1 Collaboration (local, national, regional, and international) adds value and creates opportunities. It expands the “pie” and creates sustainable long-term value. Collaboration is required to stimulate local content in major investment areas, such as: construction of facilities and asset acquisitions; capacity development; effective and efficient supply chains; and resource optimization.

True local content success should translate into the creation of centers of excellence and high-value centers. A successful (effective and efficient) local content should result in the ability of nations to export beyond domestic boundaries and become internationally competitive.

The following African countries, based on their year of hydrocarbon discovery in commercial quantity, must share experience, knowledge, and resources to move Africa forward: Nigeria (1956), Angola (1955), Mozambique (1961), Ghana (1970s), Tanzania (1974), Uganda (2006), Zambia (2006), Liberia (2009), Sierra Leone (2009), Kenya (2012).

There is a need to promote the idea of a new oil benchmark that takes cognizance of the peculiarities of the offshore oil and gas production environment in the African sub-region (host community development, infrastructural gaps limiting integrated supply chain, security, and transportation to the international market). This is the same philosophy behind the existing oil benchmarks – WTI, Brent Crude, and Dubai Blend.

Regional synergies can be promoted through deliberate interface between African countries like Nigeria, Ghana, Angola, Gabon, Kenya, etc. on local content implementation. Also, determine the long-term benefits and the short-term trade-offs to develop local production and processing capacity to meet the requirements of regional markets. Another recommendation is the integration of local content requirements into regional agreements to maximize the benefits of population, resource availability, and economies of scale. Finally, ensure that regional blocks such as ECOWAS and the African Union (AU) evaluate areas of comparative advantage and jointly promote the establishment of specialized hubs for the oil and gas industry in the most advantaged locations for manufacturing equipment and chemicals, shipyards, centers of excellence for training, etc.

Supplier enablement intervention programs can optimize Africa’s resources. These include: local content awareness, contracting strategy and supplier development; access to low interest funds (Nigerian Content Development Fund); strategic partnering for prequalification and compliance; investment in research and development; and development of capacity, capability, and competence which are key to supplier and vendor development.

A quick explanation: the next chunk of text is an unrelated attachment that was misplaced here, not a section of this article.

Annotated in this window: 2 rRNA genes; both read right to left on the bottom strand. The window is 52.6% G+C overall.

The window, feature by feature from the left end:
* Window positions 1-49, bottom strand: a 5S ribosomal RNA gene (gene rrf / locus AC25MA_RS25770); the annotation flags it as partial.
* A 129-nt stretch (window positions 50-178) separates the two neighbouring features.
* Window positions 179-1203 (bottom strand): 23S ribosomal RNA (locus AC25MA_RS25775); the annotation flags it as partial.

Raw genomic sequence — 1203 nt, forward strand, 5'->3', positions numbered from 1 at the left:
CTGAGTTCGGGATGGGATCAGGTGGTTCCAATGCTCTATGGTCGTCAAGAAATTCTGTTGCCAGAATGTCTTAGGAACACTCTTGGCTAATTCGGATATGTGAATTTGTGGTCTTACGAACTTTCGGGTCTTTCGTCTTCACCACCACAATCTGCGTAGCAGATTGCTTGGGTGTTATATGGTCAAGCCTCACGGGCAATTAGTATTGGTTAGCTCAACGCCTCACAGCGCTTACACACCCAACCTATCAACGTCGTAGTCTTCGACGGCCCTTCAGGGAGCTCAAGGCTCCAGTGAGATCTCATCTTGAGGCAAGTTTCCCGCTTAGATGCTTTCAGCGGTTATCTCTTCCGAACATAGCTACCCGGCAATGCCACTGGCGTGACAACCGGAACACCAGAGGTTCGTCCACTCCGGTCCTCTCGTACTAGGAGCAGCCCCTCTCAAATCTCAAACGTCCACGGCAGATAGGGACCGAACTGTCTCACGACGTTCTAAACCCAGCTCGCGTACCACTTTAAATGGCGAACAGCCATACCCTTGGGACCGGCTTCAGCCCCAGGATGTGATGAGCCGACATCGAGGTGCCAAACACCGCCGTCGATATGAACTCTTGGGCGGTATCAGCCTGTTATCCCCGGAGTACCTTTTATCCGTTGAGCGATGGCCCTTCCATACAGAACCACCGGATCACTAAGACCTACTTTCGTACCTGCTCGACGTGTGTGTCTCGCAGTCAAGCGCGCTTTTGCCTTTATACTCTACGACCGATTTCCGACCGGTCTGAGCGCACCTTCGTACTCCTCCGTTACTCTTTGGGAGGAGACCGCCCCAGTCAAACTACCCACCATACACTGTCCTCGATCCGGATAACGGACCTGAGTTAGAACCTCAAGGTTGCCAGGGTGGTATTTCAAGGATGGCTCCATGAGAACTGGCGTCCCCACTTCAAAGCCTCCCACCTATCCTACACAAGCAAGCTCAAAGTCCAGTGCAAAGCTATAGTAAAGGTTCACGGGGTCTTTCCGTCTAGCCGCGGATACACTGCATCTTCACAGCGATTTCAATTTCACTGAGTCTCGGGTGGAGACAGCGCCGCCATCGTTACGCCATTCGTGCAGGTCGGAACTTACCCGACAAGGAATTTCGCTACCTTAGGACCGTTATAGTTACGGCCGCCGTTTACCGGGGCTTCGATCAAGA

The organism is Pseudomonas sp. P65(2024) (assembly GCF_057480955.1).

Operational costs can be greatly reduced through oil and gas park schemes. These create specialized, low-cost regional manufacturing hubs for producing equipment, component parts, spare parts, and chemicals for use in the oil and gas industry. Also, the equipment component manufacturing initiative enhances in-country value-addition through the domiciliation of equipment manufacturing and/or assembly. The existence of a regional iron and a steel industry to ensure the supply of the required material for major projects and activities would help as well. This is long overdue and can be achieved most effectively through collaboration. Finally, Free Trade Zones are being used as logistics bases where resources are shared and optimized through collaboration.

Consciousness in combating corruption is essential. Africa must rewrite the narrative of poverty, hunger, disease, security challenges, political instability, and the pandemic farce that has now become a reality in the oil and gas industry. These are well-known facts to some of the best auditors and professional services companies in the world.

Creating an enabling environment. African governments must provide an enabling environment for local players to collaborate with international players in a win-win manner that translates into global competitiveness, to fit into the supply chain. There is a need for Africans to embrace the fact that competitiveness is driven by effective participation in a knowledge-based economy of information technology, large data, and quality human resources which are key to achieving the local content targets set by the governments of participating nations.

The time has come to leverage the local opportunities, create employment, improve access, and enhance the quality of service delivery and affordability in the country with the ultimate goal and intent to play globally.

Through deliberate collaboration, cooperation, and coordination in an inclusive manner, the local, national, regional, and international players would have greater achievements globally by deploying information technology, quality personnel, and strategic thinking to achieve more with less in a low oil price environment. Each country should identify their competitive advantage to deliver high-value goods and services in specific operational areas such as engineering, fabrication, construction, procurement, research and development, exploration, subsurface, geology and geophysics, and logistics and marine operations, etc.

As a matter of urgency, there is a need to engage stakeholders in the building of a roadmap for local, national, regional, and international collaboration in Africa. This engagement process will gain further traction when each country’s government sets in place progressive reforms and bills for their petroleum industries. Indeed, the efforts toward this process must be orchestrated by all concerned stakeholders.

The regional conference, Offshore West Africa, should become a regional platform for deal-making, policy formulation, and intelligence sharing thereby sustaining the gains of the anticipated regional integration within the oil and gas industry with transferrable lessons to other sectors.